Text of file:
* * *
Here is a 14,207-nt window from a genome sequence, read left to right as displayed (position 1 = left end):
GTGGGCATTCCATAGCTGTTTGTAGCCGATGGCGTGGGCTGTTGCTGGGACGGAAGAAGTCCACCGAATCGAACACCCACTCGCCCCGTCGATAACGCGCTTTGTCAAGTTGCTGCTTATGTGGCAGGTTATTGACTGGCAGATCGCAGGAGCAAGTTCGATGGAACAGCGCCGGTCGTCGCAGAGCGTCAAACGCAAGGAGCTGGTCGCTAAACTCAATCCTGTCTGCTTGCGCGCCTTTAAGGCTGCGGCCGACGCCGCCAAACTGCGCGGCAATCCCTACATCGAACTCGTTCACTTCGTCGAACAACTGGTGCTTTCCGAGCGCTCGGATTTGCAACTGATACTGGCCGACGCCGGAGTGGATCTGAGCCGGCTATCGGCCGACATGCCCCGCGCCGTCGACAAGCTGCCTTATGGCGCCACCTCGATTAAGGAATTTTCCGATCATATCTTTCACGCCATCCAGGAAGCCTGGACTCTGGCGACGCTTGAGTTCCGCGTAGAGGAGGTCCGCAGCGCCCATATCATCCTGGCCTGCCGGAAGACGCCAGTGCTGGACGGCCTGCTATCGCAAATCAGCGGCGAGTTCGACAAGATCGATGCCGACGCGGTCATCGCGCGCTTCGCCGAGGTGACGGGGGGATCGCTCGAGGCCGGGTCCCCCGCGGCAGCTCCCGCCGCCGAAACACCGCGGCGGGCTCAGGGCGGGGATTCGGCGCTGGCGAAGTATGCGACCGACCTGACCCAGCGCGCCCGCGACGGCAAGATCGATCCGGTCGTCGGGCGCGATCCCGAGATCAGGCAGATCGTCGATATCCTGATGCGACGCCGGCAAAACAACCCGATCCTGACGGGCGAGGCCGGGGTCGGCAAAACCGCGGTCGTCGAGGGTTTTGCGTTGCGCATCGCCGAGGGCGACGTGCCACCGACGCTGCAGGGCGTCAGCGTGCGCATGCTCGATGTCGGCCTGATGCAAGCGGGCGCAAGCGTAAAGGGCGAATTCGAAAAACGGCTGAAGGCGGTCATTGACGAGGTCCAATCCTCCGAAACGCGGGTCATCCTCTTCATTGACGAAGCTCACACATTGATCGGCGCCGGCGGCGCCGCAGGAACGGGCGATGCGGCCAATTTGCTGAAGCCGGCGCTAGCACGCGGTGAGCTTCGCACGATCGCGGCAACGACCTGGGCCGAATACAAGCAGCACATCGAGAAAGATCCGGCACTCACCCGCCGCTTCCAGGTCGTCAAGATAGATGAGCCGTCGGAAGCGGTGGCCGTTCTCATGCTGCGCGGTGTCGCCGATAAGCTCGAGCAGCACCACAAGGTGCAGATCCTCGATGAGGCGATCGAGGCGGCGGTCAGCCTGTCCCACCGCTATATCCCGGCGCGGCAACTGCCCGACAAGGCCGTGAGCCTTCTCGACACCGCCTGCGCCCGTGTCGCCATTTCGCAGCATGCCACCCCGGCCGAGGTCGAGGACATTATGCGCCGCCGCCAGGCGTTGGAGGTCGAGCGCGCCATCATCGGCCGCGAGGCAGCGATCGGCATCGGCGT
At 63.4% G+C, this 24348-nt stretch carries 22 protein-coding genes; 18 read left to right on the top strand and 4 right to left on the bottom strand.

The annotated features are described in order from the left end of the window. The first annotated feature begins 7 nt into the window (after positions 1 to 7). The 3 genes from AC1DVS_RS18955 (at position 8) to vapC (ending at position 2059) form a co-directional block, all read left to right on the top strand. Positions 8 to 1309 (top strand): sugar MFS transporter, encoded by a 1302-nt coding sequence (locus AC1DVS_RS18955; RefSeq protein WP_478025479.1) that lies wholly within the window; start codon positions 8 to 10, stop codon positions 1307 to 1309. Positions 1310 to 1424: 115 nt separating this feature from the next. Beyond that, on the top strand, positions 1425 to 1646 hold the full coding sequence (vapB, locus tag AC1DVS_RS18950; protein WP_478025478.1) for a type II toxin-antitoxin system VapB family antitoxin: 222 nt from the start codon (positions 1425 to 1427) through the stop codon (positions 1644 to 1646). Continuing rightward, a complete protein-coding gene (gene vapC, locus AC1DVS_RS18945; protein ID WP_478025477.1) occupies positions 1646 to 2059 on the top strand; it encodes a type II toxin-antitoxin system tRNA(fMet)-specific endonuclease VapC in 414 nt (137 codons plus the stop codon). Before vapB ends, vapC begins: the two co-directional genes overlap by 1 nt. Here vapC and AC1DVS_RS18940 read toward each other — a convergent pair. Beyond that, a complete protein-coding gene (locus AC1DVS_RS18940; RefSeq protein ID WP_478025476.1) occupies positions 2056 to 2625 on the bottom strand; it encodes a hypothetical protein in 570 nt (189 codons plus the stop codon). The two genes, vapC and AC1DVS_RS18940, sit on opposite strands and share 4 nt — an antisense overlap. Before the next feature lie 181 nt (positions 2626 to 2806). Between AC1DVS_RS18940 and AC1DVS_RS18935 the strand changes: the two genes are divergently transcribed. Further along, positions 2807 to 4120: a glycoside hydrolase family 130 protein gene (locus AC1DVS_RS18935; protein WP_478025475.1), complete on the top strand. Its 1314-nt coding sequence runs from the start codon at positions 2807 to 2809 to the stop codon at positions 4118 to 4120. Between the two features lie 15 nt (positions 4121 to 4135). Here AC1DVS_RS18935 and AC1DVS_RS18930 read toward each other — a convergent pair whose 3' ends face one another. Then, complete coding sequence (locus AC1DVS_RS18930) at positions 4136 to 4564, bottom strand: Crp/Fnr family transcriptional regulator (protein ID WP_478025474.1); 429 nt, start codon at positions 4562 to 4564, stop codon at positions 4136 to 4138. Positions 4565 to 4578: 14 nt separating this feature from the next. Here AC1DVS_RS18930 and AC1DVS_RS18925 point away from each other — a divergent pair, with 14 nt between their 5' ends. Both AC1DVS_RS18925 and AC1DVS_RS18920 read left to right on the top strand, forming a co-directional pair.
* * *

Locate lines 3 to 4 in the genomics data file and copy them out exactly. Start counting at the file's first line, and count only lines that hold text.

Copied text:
At 63.4% G+C, this 24348-nt stretch carries 22 protein-coding genes; 18 read left to right on the top strand and 4 right to left on the bottom strand.

The annotated features are described in order from the left end of the window. The first annotated feature begins 7 nt into the window (after positions 1 to 7). The 3 genes from AC1DVS_RS18955 (at position 8) to vapC (ending at position 2059) form a co-directional block, all read left to right on the top strand. Positions 8 to 1309 (top strand): sugar MFS transporter, encoded by a 1302-nt coding sequence (locus AC1DVS_RS18955; RefSeq protein WP_478025479.1) that lies wholly within the window; start codon positions 8 to 10, stop codon positions 1307 to 1309. Positions 1310 to 1424: 115 nt separating this feature from the next. Beyond that, on the top strand, positions 1425 to 1646 hold the full coding sequence (vapB, locus tag AC1DVS_RS18950; protein WP_478025478.1) for a type II toxin-antitoxin system VapB family antitoxin: 222 nt from the start codon (positions 1425 to 1427) through the stop codon (positions 1644 to 1646). Continuing rightward, a complete protein-coding gene (gene vapC, locus AC1DVS_RS18945; protein ID WP_478025477.1) occupies positions 1646 to 2059 on the top strand; it encodes a type II toxin-antitoxin system tRNA(fMet)-specific endonuclease VapC in 414 nt (137 codons plus the stop codon). Before vapB ends, vapC begins: the two co-directional genes overlap by 1 nt. Here vapC and AC1DVS_RS18940 read toward each other — a convergent pair. Beyond that, a complete protein-coding gene (locus AC1DVS_RS18940; RefSeq protein ID WP_478025476.1) occupies positions 2056 to 2625 on the bottom strand; it encodes a hypothetical protein in 570 nt (189 codons plus the stop codon). The two genes, vapC and AC1DVS_RS18940, sit on opposite strands and share 4 nt — an antisense overlap. Before the next feature lie 181 nt (positions 2626 to 2806). Between AC1DVS_RS18940 and AC1DVS_RS18935 the strand changes: the two genes are divergently transcribed. Further along, positions 2807 to 4120: a glycoside hydrolase family 130 protein gene (locus AC1DVS_RS18935; protein WP_478025475.1), complete on the top strand. Its 1314-nt coding sequence runs from the start codon at positions 2807 to 2809 to the stop codon at positions 4118 to 4120. Between the two features lie 15 nt (positions 4121 to 4135). Here AC1DVS_RS18935 and AC1DVS_RS18930 read toward each other — a convergent pair whose 3' ends face one another. Then, complete coding sequence (locus AC1DVS_RS18930) at positions 4136 to 4564, bottom strand: Crp/Fnr family transcriptional regulator (protein ID WP_478025474.1); 429 nt, start codon at positions 4562 to 4564, stop codon at positions 4136 to 4138. Positions 4565 to 4578: 14 nt separating this feature from the next. Here AC1DVS_RS18930 and AC1DVS_RS18925 point away from each other — a divergent pair, with 14 nt between their 5' ends. Both AC1DVS_RS18925 and AC1DVS_RS18920 read left to right on the top strand, forming a co-directional pair.